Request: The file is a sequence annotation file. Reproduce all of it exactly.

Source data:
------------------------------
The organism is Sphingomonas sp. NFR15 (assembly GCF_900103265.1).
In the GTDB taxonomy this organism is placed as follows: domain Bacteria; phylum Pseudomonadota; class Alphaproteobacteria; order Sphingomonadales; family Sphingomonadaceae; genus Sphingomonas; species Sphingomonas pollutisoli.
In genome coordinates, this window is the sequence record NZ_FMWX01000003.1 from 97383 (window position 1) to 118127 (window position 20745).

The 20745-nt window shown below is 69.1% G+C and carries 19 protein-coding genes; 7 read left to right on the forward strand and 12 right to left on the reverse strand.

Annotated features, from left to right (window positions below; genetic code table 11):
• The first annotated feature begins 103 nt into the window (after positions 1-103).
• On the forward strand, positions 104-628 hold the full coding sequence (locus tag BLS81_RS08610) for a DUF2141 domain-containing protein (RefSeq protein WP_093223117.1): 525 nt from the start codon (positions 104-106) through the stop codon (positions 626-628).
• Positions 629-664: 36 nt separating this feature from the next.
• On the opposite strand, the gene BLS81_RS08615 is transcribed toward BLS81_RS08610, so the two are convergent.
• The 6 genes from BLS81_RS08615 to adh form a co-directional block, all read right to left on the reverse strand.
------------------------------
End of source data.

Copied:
The organism is Sphingomonas sp. NFR15 (assembly GCF_900103265.1).
In the GTDB taxonomy this organism is placed as follows: domain Bacteria; phylum Pseudomonadota; class Alphaproteobacteria; order Sphingomonadales; family Sphingomonadaceae; genus Sphingomonas; species Sphingomonas pollutisoli.
In genome coordinates, this window is the sequence record NZ_FMWX01000003.1 from 97383 (window position 1) to 118127 (window position 20745).

The 20745-nt window shown below is 69.1% G+C and carries 19 protein-coding genes; 7 read left to right on the forward strand and 12 right to left on the reverse strand.

Annotated features, from left to right (window positions below; genetic code table 11):
• The first annotated feature begins 103 nt into the window (after positions 1-103).
• On the forward strand, positions 104-628 hold the full coding sequence (locus tag BLS81_RS08610) for a DUF2141 domain-containing protein (RefSeq protein WP_093223117.1): 525 nt from the start codon (positions 104-106) through the stop codon (positions 626-628).
• Positions 629-664: 36 nt separating this feature from the next.
• On the opposite strand, the gene BLS81_RS08615 is transcribed toward BLS81_RS08610, so the two are convergent.
• The 6 genes from BLS81_RS08615 to adh form a co-directional block, all read right to left on the reverse strand.